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Day two of David Pecker testimony wraps in NY Trump trial; Supreme Court hears arguments on Idaho's near-total abortion ban; ND sees a flurry of campaigning among Native candidates; and NH lags behind other states in restricting firearms at polling sites.

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The Senate moves forward with a foreign aid package. A North Carolina judge overturns an aged law penalizing released felons. And child protection groups call a Texas immigration policy traumatic for kids.

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Wyoming needs more educators who can teach kids trade skills, a proposal to open 40-thousand acres of an Ohio forest to fracking has environmental advocates alarmed and rural communities lure bicyclists with state-of-the-art bike trail systems.

Report: 'Greedflation' primary driver of higher consumer prices

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Thursday, February 8, 2024   

As corporate profits remain at all-time highs, a new report shows that more than half of rising consumer prices in 2023 were caused by corporate greed, or "greedflation."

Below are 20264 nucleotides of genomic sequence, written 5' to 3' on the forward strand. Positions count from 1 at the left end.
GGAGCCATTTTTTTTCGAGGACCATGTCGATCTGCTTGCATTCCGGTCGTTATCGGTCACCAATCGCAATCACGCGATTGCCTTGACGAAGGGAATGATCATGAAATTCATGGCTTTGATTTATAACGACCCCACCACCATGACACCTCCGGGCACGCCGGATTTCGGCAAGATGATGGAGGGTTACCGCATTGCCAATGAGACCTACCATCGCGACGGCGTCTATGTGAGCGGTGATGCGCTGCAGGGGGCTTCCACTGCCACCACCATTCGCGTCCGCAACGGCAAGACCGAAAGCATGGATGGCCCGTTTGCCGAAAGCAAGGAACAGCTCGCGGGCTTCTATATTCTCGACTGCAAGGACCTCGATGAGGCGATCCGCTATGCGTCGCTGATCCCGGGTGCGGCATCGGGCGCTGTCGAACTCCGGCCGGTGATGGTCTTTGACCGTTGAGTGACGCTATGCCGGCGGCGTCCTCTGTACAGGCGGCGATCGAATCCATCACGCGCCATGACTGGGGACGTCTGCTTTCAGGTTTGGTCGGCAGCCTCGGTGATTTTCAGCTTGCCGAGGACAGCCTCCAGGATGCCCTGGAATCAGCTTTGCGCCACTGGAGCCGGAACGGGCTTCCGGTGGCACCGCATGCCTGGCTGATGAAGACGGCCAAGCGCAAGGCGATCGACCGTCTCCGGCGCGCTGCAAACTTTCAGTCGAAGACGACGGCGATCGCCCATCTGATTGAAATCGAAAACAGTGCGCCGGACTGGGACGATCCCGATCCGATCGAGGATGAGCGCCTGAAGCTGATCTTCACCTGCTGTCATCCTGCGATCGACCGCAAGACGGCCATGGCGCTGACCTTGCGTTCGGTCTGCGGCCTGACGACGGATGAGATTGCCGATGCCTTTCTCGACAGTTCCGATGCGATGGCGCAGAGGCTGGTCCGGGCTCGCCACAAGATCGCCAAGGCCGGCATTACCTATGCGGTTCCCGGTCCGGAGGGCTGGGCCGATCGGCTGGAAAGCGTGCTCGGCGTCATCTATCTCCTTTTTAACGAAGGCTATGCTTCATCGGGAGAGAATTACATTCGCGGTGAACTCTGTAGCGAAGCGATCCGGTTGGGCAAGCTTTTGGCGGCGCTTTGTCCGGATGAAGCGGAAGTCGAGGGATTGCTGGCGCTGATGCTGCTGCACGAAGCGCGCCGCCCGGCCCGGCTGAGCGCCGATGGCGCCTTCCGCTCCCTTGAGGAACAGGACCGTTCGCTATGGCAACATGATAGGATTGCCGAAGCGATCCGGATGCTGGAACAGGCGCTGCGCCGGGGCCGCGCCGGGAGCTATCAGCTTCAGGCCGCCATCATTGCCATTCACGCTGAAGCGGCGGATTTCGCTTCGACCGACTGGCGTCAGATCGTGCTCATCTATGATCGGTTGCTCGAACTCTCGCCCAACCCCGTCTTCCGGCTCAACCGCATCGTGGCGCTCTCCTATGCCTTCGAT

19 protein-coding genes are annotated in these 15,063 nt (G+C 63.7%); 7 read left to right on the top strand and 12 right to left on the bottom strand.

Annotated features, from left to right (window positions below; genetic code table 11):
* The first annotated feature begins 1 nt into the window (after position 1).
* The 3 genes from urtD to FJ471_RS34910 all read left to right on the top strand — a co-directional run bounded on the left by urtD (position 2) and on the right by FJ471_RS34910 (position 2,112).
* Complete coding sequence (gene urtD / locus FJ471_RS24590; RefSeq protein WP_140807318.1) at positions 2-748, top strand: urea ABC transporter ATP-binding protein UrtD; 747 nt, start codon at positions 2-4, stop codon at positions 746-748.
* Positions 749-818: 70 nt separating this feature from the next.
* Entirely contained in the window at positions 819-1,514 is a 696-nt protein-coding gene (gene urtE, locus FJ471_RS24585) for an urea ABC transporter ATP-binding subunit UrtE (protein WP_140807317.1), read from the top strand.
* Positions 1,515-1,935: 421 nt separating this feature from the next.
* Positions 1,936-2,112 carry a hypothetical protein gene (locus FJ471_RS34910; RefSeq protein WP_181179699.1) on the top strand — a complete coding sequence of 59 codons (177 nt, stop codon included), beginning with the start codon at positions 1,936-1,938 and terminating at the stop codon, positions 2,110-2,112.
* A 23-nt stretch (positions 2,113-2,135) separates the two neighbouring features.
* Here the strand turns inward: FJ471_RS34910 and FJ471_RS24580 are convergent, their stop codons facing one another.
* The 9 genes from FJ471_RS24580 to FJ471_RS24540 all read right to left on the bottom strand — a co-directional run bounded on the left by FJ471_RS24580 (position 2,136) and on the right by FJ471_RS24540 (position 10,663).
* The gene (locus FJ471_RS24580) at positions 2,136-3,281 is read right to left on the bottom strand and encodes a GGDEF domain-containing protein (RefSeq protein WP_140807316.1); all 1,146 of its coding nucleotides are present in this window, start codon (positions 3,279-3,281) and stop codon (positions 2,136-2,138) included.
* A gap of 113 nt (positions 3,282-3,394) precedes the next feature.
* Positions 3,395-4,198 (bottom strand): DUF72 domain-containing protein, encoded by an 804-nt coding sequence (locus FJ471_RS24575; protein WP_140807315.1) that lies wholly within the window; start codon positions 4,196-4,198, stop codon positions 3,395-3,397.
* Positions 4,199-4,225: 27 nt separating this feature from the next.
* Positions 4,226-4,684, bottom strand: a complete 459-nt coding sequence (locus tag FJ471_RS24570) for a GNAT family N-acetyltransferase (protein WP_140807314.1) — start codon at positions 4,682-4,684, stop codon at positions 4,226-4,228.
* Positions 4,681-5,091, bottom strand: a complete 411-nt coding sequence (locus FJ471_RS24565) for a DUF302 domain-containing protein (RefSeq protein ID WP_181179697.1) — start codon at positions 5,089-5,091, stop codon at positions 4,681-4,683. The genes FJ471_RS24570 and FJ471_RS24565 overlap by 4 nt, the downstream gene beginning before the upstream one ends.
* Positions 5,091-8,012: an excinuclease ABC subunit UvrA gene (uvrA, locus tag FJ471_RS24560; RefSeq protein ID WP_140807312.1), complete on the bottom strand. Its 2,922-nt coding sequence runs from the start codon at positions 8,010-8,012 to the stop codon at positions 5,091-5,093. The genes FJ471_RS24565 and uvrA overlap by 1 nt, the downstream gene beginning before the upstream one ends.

Elizabeth Pancotti - strategic advisor with the DC-based think tank Groundwork Collaborative - said before the pandemic, corporate profits drove just 11% of price growth.

But even after supply chain snarls were resolved, companies chose not to pass savings along to customers.

"Keeping sticker prices much higher than they probably need to be," said Pancotti. "And as a result, they have really padded their bottom lines on the backs of American consumers, to the tune of about 53% of inflation being driven by corporate profits for the most recent quarters."

The report echoes analysis by the Federal Reserve Bank of Kansas City which identified price gouging as the driving factor for inflation during the height of the pandemic.

Some economists have argued these price hikes were due to companies bracing for future production costs, while others note corporate CEOs have a legal obligation to maximize profits for shareholders.

Pancotti said while production costs did rise by 1% in 2023, consumer prices still rose by 3.4%.

She added that for the past three years, CEOs have bragged on shareholder earnings calls about high profits linked to raising prices.

"Even though their wage costs or their input prices have gone up, they are able to completely offset those by charging consumers more," said Pancotti. "So you don't have to listen to us, they've said it themselves."

An economist at a leading global investment bank has warned that greedflation could lead to widespread social unrest.

Pancotti noted that the Trump administration's 2017 tax cuts gave corporations a tax break for profiteering, and those incentives are set to expire in 2025.

Economists at the University of Massachusetts Amherst have also called for temporary price controls to prevent spiraling inflation in future crises.




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